Author + information
- Charles Hu,
- Cyrus W. Beh,
- Shashank Hegde,
- James Park,
- Cliff R. Weiss,
- Peter Johnston,
- Jeff TH Wang,
- Hai–Quan Mao and
- Dara Kraitchman
Microencapsulation offers a mean to enhance stem cell engraftment. However, the delivery of relatively large capsules (~300 μm) fabricated by conventional methods is challenging. The purpose of this study was to evaluate the feasibility of imaging–visible, single cell microencapsulation technique as a safer, more effective treatment for ischemic heart disease.
Custom microfluidic devices fabricated using soft lithography were used to create highly uniform, barium sulfate or iron oxide impregnated alginate microcapsules containing single human mesenchymal stem cells. Spherical water–in–oil emulsion droplets containing cells and contrast agent were stabilized by cationic crosslinking. Size uniformity was determined by scanning electron microscopy analysis. Permeability was examined by incubation with fluorescent lectins. X–ray radiopacity was determined in phantoms and in vivo after direct renal and intramyocardial injection by X–ray and MRI, respectively.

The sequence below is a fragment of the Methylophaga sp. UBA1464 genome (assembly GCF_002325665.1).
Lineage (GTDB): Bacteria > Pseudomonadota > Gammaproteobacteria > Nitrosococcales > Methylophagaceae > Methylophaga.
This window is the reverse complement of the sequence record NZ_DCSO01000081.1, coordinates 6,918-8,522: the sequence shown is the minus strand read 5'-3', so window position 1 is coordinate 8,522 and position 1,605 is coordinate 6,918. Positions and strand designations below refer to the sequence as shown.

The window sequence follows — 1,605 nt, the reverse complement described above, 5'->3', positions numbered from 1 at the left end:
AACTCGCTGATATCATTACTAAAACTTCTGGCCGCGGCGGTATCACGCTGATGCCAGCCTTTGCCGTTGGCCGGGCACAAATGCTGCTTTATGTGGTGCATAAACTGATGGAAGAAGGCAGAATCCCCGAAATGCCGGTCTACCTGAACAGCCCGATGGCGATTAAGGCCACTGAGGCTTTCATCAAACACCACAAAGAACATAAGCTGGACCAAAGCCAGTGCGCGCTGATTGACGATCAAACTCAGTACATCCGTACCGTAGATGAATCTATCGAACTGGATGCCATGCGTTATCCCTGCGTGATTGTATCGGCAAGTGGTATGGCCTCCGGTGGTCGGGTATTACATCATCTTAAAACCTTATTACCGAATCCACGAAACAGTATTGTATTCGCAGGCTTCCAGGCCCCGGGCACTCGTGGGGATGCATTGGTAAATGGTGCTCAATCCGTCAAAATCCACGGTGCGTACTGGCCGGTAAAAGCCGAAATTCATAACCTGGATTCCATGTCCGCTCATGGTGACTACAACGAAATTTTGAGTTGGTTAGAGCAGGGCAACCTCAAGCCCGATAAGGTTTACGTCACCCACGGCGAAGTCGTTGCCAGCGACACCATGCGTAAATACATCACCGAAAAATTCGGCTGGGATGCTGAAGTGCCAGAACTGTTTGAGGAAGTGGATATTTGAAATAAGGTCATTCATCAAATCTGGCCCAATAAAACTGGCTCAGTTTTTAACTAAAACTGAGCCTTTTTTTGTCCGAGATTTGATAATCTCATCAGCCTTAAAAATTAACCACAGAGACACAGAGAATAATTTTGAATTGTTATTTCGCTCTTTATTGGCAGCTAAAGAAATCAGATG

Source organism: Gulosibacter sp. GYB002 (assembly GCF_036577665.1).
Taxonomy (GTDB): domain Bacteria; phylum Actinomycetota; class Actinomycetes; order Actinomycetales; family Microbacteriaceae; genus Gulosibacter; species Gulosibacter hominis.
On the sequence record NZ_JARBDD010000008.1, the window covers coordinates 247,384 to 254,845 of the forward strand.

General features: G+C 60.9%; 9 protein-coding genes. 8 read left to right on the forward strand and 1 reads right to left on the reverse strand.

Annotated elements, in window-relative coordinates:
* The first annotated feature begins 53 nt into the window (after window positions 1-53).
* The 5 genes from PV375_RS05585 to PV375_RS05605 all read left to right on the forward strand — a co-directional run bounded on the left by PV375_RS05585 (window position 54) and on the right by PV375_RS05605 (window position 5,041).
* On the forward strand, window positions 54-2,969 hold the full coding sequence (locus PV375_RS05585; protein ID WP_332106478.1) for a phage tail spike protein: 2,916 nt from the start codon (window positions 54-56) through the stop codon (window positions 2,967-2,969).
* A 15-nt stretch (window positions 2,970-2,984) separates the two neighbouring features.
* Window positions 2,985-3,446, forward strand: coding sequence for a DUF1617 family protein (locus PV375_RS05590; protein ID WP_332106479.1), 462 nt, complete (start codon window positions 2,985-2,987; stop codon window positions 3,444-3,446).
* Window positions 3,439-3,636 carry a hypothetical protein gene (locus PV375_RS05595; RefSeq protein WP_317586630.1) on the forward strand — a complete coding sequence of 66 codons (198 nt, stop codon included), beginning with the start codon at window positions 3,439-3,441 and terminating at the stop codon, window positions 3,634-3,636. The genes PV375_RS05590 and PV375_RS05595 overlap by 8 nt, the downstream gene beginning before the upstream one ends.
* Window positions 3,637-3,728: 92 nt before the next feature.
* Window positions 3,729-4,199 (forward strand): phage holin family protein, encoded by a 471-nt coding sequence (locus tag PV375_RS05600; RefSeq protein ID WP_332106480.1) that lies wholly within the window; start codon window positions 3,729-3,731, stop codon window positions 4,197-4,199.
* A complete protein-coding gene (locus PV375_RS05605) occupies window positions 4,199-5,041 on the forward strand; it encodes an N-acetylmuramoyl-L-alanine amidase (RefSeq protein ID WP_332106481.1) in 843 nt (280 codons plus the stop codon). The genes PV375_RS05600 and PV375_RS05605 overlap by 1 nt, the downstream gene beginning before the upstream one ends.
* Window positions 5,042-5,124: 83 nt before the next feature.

Single cells were successfully encapsulated into stable, uniform hydrogel microspheres. Microspheres encapsulated with barium sulfate without cells had a mean diameter of 54 ± 8.1 μm. Microcapsules were permeable to <75 kDa and impermeable to 120 kDa molecules. Phantom radiopacity was comparable to that of 10% iohexal in digital radiographs and computed tomography (microspheres: 2809 ± 1208 HU, 10% iohexal: 1482 ± 354 HU). Real–time visualization of intrarenal and intramyocardial injections were possible, but follow–up intracardiac tracking was unsuccessful.
Highly uniform microcapsules for individual stem cells that provide immunoprotection yet allow the free flow of nutrients, cytokines, and waste products were created. This new microfluidic method is highly scalable for rapid production and thus offers promise for improved engraftment in ischemic cardiovascular diseases. It is also amenable to co–encapsulation of water–soluble drugs, multiple cell types and various contrast agents. Delivery confirmation and tracking of stem cells using a radiopaque microcapsule was possible, but the current MR–visible formulation was not sufficiently sensitive for serial imaging.
Moderated Poster Contributions
Poster Sessions, Expo North
Sunday, March 10, 2013, 3:45 p.m.–4:30 p.m.
Session Title: Cell Therapy and Angiogenesis
Abstract Category: 42. TCT@ACC–i2: Cell Therapy & Angiogenesis
Presentation Number: 2110M–228
- 2013 American College of Cardiology Foundation